Employee engagement is the care and level of emotional commitment that an employee has to their organization and their work. When employees are satisfied with their company, they are more productive, experience less burnout, and are less likely to leave the company. If a business has a high employee satisfaction rate, it will be more successful in the long term. Some organizations say they “focus on” employee engagement but, they lack the structure and purpose to meet employee expectations. Employee engagement must be purposeful and defined, especially now during the post-pandemic Great Resignation to ensure it can be measured and is making a positive impact.
According to Gallup’s 2020 study on employee engagement and performance, teams with higher employee engagement saw both a reduction in negative outcomes—like turnover and absenteeism—and a big lift in organizational success. Results showed businesses with high employee engagement experienced 23% higher profitability, 10% better customer loyalty and engagement, and 18% more sales productivity. The data supports the premise that building greater engagement among employees is well worth the investment, for every business. The result is that it leads to a healthier, more productive organization that provides better employee experiences.
The first key to achieving this level of success is developing an employee engagement strategy. This will help you define the areas to measure (this includes areas like turnover, absenteeism, productivity), goals to establish, and the tactics to improve engagement. Several tactics can be implemented to influence engagement and drive more favorable results.
Employee engagement should always start at the beginning by building a solid onboarding process. As the saying goes “you only get one chance to make a first impression”. This certainly applies here as the onboarding process is an opportune time for company leadership to make a big impression with new employees to start building trust, a sense of belonging, and a true emotional investment. The onboarding process is where you have an opportunity to make a big impact by presenting the company history and current direction, culture (which should start being communicated during the recruiting process and be consistent post-hire), learning and development opportunities, benefits, express how your company supports open communication and transparency (if you don’t already, you should be), introductions to team members, and to convey the company’s core values. Starting a new job for a new company can be daunting for new employees. It is very much like a senior going to a brand-new high school. You have invested a lot of time and energy into hiring and so you need to help them feel welcome and part of your organization right from day one. Keep in mind, that employees are also evaluating you during their first 30 days. During this time, they will decide if they are staying for the long term or not.
Another key component in creating a great first impression and successful employee experience is having the proper onboarding systems and processes in place. There is an overwhelming volume of onboarding tasks and documents to deal with during the hiring process and HR and new hires can be overwhelmed by the number of forms, approvals, and new hire data to manage. If there are too many unstructured procedures in the process it can become very challenging, especially if you are hiring several new employees simultaneously. Having the right onboarding solution will accelerate productivity for new hires and your HR team by eliminating manual processes and paper forms. By managing all onboarding tasks and gathering all new hire information online, employees can review, and complete onboarding forms, questionnaires, and HR can digitally sign and approve. More efficient for your HR team and a much more pleasant experience for your new hires.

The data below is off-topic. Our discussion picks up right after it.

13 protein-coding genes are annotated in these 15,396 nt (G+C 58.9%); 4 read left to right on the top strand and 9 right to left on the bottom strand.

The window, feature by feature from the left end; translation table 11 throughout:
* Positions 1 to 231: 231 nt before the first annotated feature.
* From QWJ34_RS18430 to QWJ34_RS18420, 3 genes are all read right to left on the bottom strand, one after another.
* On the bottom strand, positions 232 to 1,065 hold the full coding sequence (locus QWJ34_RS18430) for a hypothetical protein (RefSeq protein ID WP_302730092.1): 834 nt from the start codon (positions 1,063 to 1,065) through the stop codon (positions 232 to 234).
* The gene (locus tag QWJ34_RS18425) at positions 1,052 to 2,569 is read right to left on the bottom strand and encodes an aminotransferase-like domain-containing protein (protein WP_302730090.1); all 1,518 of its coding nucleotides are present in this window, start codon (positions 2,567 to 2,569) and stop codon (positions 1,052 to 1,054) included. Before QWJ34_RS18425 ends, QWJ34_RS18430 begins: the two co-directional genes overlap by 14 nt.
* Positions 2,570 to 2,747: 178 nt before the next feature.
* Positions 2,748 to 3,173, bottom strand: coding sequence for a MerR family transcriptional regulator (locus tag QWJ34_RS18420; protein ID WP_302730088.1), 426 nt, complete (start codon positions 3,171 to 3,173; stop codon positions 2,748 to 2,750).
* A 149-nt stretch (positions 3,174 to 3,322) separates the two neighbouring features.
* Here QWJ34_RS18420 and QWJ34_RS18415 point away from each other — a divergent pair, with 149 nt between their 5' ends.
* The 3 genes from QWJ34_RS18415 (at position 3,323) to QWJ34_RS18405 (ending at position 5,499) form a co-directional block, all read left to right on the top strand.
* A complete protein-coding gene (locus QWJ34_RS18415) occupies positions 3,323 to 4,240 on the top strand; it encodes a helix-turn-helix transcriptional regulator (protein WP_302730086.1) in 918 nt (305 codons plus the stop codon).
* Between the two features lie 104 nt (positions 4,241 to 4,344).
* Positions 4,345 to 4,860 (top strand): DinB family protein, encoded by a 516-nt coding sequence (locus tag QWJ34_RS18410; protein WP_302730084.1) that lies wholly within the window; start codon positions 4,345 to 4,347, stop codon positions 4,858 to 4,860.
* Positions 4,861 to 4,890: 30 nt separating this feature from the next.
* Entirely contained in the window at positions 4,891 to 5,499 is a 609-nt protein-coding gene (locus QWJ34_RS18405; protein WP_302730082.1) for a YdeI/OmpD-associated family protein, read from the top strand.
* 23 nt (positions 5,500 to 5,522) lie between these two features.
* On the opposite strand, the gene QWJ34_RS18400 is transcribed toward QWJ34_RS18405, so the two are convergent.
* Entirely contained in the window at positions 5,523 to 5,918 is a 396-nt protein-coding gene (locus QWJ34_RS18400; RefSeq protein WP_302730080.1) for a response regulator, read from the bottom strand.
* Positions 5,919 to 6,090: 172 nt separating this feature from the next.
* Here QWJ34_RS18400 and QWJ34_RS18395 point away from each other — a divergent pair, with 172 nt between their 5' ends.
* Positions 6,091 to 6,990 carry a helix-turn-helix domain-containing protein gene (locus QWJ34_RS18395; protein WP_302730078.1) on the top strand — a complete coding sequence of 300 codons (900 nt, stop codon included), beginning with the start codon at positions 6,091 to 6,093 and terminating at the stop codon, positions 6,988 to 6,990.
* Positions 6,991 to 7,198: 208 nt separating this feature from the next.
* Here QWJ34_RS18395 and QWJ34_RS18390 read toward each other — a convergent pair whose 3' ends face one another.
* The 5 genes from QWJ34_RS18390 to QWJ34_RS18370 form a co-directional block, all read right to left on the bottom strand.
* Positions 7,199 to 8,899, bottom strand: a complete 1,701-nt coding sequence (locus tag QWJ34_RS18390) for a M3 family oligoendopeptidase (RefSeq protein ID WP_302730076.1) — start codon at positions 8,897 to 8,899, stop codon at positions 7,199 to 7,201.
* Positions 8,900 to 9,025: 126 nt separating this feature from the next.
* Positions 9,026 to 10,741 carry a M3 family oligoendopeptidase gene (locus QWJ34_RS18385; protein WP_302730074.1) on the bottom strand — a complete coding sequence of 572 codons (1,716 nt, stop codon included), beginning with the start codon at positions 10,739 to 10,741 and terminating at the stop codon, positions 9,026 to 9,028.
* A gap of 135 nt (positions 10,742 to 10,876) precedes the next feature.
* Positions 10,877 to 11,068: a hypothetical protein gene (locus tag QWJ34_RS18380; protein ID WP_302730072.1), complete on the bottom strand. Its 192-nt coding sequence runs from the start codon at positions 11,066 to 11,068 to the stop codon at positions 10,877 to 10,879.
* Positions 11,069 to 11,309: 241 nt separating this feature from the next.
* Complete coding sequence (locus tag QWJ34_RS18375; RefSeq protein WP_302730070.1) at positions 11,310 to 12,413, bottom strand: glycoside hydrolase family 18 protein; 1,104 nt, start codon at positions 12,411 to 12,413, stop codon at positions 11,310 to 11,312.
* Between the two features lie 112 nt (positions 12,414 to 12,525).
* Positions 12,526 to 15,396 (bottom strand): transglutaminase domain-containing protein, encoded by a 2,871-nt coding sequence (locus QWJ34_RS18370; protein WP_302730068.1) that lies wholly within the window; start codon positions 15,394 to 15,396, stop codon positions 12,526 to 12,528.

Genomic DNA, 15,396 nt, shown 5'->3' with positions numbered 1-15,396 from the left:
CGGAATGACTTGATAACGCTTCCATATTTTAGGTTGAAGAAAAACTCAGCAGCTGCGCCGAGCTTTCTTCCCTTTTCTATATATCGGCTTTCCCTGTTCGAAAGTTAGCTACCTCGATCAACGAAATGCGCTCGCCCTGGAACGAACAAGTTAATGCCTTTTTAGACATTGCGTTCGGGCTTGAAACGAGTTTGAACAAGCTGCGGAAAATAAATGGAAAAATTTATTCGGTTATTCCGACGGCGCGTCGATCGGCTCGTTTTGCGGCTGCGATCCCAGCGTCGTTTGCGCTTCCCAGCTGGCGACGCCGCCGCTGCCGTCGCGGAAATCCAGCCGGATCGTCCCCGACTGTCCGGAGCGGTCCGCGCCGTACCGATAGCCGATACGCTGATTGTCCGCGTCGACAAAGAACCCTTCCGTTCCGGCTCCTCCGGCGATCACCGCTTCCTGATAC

Career development is another key tactical area to build around your employee engagement strategy. In a recent Gallup State of the American Workplace report, 87% of Millennials indicated that career growth and development opportunities provided by a job are important to them. Employees want to be happy and aligned with the work they are doing for 40+ hours each week, and they want to work for an organization that they trust, and with which they know has their best interest. Organizations that are fully invested in providing their employees with an abundance of training opportunities to expand their knowledge realize it will pay dividends in the long run by way of greater employee productivity, higher retention rates, and aspiring leaders that will be integral in future succession planning.
Investing in career development can also impact employee referrals and employee reviews. If employees feel their career development is not a priority, they’ll be reluctant to refer anyone they know and trust to apply for open positions with your company. This could result in your company missing out on connecting with some great talent to fill open positions. If employees don’t have opportunities to expand their educational progression and growth, they may leave and find work elsewhere where training opportunities are made available. This could then result in employees leaving negative reviews about your company on Glassdoor, Indeed, and on social media that your company is not invested in helping employees advance in their careers.
There are several ways you can measure employee engagement success. Some of which include implementing an employee engagement survey and engagement rating, employee performance and training participation rate, training ROI, retention/turnover rate, early turnover/onboarding process/recruiting success.
We continued this conversation about building purposeful strategies around employee engagement and employee experience in our webinar recording – Create Amazing Employee Experiences through Purposeful Employee Engagement